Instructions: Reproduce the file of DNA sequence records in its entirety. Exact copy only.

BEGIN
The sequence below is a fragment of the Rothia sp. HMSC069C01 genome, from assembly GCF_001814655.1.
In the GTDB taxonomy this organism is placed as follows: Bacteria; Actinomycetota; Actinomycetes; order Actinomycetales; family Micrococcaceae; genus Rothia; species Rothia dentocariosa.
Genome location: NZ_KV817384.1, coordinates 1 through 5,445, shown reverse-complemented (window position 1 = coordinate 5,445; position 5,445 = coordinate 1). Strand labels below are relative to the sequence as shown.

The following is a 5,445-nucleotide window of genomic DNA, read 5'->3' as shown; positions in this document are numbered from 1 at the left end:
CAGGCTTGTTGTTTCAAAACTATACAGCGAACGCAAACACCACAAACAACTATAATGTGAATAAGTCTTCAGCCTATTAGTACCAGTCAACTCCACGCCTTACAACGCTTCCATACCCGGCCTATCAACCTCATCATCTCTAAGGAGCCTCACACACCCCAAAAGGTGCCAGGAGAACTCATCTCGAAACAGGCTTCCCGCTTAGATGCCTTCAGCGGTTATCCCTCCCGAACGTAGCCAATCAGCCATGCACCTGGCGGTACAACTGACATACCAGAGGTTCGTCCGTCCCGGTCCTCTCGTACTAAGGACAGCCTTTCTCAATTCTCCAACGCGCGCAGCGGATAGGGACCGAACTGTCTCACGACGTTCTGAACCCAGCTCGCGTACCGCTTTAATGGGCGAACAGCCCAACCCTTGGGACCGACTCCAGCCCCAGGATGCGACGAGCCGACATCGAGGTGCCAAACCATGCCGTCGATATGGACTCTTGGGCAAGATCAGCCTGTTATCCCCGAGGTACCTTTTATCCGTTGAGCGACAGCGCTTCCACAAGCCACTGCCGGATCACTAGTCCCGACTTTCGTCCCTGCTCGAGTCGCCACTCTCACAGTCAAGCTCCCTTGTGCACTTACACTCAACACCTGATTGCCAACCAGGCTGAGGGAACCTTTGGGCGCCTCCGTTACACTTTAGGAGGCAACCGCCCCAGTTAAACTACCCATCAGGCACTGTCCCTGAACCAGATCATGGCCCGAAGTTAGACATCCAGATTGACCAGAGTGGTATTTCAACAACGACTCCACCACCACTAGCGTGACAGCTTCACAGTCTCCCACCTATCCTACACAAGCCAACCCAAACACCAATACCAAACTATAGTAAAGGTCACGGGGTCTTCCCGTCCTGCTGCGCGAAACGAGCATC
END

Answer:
The sequence below is a fragment of the Rothia sp. HMSC069C01 genome, from assembly GCF_001814655.1.
In the GTDB taxonomy this organism is placed as follows: Bacteria; Actinomycetota; Actinomycetes; order Actinomycetales; family Micrococcaceae; genus Rothia; species Rothia dentocariosa.
Genome location: NZ_KV817384.1, coordinates 1 through 5,445, shown reverse-complemented (window position 1 = coordinate 5,445; position 5,445 = coordinate 1). Strand labels below are relative to the sequence as shown.

The following is a 5,445-nucleotide window of genomic DNA, read 5'->3' as shown; positions in this document are numbered from 1 at the left end:
CAGGCTTGTTGTTTCAAAACTATACAGCGAACGCAAACACCACAAACAACTATAATGTGAATAAGTCTTCAGCCTATTAGTACCAGTCAACTCCACGCCTTACAACGCTTCCATACCCGGCCTATCAACCTCATCATCTCTAAGGAGCCTCACACACCCCAAAAGGTGCCAGGAGAACTCATCTCGAAACAGGCTTCCCGCTTAGATGCCTTCAGCGGTTATCCCTCCCGAACGTAGCCAATCAGCCATGCACCTGGCGGTACAACTGACATACCAGAGGTTCGTCCGTCCCGGTCCTCTCGTACTAAGGACAGCCTTTCTCAATTCTCCAACGCGCGCAGCGGATAGGGACCGAACTGTCTCACGACGTTCTGAACCCAGCTCGCGTACCGCTTTAATGGGCGAACAGCCCAACCCTTGGGACCGACTCCAGCCCCAGGATGCGACGAGCCGACATCGAGGTGCCAAACCATGCCGTCGATATGGACTCTTGGGCAAGATCAGCCTGTTATCCCCGAGGTACCTTTTATCCGTTGAGCGACAGCGCTTCCACAAGCCACTGCCGGATCACTAGTCCCGACTTTCGTCCCTGCTCGAGTCGCCACTCTCACAGTCAAGCTCCCTTGTGCACTTACACTCAACACCTGATTGCCAACCAGGCTGAGGGAACCTTTGGGCGCCTCCGTTACACTTTAGGAGGCAACCGCCCCAGTTAAACTACCCATCAGGCACTGTCCCTGAACCAGATCATGGCCCGAAGTTAGACATCCAGATTGACCAGAGTGGTATTTCAACAACGACTCCACCACCACTAGCGTGACAGCTTCACAGTCTCCCACCTATCCTACACAAGCCAACCCAAACACCAATACCAAACTATAGTAAAGGTCACGGGGTCTTCCCGTCCTGCTGCGCGAAACGAGCATC